“There is no official detention or arrest center at the Ankara Police Department’s counterterrorism branch, and in the 21st century, in the capital of Ankara, there are places and conditions that have more of the qualities of a concentration camp,” Onur Karahancı, a member of the Ankara Medical Association (ATO), told a press conference on Tuesday, unveiling a recent report on the conditions at the Ankara Police Department’s detention center, which was originally a sports hall, according to the Evrensel daily.
The report was written by the ATO’s human rights commission after the detention of Turkish Medical Association (TTB) members and Professor Onur Hamzaoğlu, who was the editor of a medical periodical published by the TTB.
Karahancı revealed that hygiene standards at the detention center are dangerously low, that there is constant noise measuring between 60 and 65 decibels due to an air conditioning unit that works every hour and that detainees are not able to sleep properly because the lights are on all the time.
In addition detainees have no opportunity to go outside or access books or newspapers, the report found. Law enforcement’s refusal to provide any privacy for medical services is against universal medical ethics and human rights, Karahancı said.
According to the report, there is no way for detainees to learn the time, causing difficulty for those who have chronic illnesses and need regular medication. Also, there are only two washbasins, three toilets and four showers, some of which have no doors. Three of them have trash bags affixed as makeshift curtains.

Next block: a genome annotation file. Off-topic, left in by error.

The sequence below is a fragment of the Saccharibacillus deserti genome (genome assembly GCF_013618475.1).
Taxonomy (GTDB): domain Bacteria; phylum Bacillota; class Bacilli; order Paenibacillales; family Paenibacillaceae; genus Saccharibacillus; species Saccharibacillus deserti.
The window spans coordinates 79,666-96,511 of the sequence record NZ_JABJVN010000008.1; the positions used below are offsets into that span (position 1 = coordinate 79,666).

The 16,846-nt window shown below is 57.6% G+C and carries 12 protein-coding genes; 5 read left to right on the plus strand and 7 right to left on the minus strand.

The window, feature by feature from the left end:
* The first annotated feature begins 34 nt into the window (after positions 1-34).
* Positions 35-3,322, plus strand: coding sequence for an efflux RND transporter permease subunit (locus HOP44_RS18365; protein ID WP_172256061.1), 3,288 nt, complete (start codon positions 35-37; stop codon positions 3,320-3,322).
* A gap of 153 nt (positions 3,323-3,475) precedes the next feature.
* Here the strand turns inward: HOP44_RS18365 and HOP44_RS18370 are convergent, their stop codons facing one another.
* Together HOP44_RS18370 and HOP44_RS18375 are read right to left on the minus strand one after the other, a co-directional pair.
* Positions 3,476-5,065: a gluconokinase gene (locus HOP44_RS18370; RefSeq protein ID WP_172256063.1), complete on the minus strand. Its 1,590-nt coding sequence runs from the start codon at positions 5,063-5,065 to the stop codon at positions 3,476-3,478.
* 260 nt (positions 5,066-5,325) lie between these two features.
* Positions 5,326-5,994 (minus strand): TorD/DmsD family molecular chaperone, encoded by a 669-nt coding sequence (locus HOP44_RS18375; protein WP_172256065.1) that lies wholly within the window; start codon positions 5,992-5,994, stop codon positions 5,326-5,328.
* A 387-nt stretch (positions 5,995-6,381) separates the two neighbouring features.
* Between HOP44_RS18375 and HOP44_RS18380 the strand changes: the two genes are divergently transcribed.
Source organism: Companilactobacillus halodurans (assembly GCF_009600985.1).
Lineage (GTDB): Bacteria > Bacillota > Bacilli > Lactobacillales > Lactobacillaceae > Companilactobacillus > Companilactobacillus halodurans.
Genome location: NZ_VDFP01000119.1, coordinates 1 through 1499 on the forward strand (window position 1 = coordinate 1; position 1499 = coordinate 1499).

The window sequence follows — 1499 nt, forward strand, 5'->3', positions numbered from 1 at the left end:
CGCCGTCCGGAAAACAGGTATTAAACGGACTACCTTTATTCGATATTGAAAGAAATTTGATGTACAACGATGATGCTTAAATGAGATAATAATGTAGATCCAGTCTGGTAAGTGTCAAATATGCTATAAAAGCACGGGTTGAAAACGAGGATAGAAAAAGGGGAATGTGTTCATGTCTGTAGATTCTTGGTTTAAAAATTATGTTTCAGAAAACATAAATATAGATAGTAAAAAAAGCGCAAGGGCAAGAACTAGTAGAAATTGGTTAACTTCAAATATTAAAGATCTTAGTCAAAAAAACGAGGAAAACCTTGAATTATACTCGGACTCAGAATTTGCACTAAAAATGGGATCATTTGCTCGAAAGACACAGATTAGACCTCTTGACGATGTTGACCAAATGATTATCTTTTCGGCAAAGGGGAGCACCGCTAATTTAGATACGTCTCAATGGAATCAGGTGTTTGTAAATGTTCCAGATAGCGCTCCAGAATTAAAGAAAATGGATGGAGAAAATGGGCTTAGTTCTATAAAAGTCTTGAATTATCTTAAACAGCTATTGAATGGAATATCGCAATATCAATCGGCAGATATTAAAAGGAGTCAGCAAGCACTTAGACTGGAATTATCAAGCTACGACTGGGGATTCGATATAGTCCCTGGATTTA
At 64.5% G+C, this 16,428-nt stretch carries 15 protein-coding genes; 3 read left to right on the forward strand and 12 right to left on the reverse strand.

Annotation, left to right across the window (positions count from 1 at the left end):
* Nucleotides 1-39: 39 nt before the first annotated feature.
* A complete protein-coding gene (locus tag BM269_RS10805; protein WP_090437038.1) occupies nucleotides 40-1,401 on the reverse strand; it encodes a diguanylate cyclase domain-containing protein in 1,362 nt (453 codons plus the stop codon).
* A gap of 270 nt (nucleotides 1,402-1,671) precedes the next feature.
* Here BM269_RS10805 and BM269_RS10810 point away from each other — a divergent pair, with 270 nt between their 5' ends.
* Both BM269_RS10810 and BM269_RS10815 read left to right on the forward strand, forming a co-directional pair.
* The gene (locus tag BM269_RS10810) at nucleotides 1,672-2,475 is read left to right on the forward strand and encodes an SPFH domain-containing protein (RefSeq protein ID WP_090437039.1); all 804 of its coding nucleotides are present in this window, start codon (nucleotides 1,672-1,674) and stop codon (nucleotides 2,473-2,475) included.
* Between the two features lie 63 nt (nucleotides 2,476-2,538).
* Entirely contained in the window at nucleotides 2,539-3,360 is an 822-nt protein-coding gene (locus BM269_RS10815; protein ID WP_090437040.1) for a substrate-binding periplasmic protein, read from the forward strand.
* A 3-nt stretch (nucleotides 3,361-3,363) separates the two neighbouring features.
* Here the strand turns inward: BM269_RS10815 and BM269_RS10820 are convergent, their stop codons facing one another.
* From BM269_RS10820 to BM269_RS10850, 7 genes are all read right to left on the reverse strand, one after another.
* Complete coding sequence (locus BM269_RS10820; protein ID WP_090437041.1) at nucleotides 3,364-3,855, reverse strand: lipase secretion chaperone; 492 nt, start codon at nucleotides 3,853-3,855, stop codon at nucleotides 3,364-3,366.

The Stockholm Center for Freedom (SCF) had previously received credible reports of mass torture and abuse at an unofficial detention center in the Turkish capital. According to the account provided by a group of lawyers who have knowledge of the recent detention of some 1,000 people, police practiced torture and abuse on victims in a sporting hall that had been converted into a detention center a short distance from Ankara city center.
The facility, owned by the State Waterworks Authority (DSİ), was used to practice both verbal and physical torture on victims including threats to kill, rape, beatings, strappado and spraying with ice-cold water.
The lawyers, who wanted to remain anonymous for reasons of safety, had told SCF that male suspects in custody were not only subjected to torture but also threatened with the rape of their wives and daughters by the police. Female victims were directly threatened with rape.
(Turkish Minute with Stockholm Center for Freedom [SCF])